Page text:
Origin of succulent
Examples from the Web for succulent
Gloria is a role as succulent, meaty, and challenging as they come.Oprah Winfrey Should Win an Oscar for ‘The Butler’|Kevin Fallon|August 20, 2013|DAILY BEAST
Its inventor, Keizo Shimamoto, tells Marlow Stern the story of this succulent creation.Ramen Burger’s Inventor Talks About the Food Craze Eclipsing the Cronut|Marlow Stern|August 9, 2013|DAILY BEAST
Where else can you see people in half shirts taking down a succulent filet mignon?
We use them to thicken sauces and bind crisp batters to succulent, deep-fried treats.
It's a succulent leaf, thicker than spinach, but when you chew and eat it, it tastes identical to a raw oyster.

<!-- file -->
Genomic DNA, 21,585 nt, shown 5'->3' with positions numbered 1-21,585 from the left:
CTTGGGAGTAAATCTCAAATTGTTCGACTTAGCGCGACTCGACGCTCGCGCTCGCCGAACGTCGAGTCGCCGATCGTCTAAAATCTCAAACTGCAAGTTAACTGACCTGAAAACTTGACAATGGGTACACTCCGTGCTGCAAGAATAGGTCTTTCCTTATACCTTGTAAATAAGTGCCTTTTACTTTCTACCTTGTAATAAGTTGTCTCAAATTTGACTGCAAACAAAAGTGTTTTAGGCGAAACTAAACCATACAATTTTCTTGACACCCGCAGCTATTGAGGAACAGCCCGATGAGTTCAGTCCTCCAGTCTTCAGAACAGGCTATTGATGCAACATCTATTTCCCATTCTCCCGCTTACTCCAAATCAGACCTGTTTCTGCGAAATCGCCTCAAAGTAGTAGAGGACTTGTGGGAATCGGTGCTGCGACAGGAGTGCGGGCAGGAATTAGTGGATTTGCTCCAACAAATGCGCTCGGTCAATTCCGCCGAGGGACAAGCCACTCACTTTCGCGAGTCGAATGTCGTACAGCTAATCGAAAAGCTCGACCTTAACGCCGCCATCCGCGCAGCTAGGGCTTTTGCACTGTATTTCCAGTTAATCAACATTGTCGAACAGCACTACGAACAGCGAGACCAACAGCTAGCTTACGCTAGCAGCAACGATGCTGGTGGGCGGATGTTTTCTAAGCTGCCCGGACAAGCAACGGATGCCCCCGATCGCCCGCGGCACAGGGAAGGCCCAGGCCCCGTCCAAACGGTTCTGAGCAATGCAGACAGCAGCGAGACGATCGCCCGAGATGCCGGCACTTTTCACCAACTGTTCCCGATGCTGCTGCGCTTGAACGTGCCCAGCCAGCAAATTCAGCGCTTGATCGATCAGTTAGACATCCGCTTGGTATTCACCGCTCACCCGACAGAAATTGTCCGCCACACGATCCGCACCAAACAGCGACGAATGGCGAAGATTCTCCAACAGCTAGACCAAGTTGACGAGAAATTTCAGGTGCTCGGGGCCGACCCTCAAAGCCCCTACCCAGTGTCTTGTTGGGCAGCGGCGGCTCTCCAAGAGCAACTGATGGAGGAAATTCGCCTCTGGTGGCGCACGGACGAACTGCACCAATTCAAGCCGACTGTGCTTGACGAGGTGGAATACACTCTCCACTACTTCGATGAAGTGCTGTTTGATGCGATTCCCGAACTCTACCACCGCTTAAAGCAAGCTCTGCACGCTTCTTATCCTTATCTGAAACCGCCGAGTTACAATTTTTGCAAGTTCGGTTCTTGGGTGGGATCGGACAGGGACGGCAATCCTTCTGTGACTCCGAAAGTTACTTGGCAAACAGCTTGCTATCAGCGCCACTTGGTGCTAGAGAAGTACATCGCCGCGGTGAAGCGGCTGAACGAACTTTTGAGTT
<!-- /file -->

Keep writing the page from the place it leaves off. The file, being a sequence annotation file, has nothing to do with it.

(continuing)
Is a temporary ailment, caused by eating too freely of fresh and generally wet clover, or other succulent food.Domestic Animals|Richard L. Allen
The camels that had subsisted upon the dried and leafless twigs and branches, now feasted upon the succulent tops of the mimosas.In the Heart of Africa|Samuel White Baker
Roots, silage, and other succulent feeds are useful in this connection.Special Report on Diseases of Cattle|U.S. Department of Agriculture
Those whose food is succulent grow more rapidly than those which have for their food dry gramineous plants and coriaceous lichens.The Insect World|Louis Figuier
If the sheep has no fear of wolves, it will choose to be outside the fold among the succulent herbage.Expositions of Holy Scripture|Alexander Maclaren
Word Origin for succulent
c.1600, from French succulent, from Latin succulentus "having juice," from succus "juice, sap;" related to sugere "to suck," and cognate with Old English sucan "to suck" (see suck).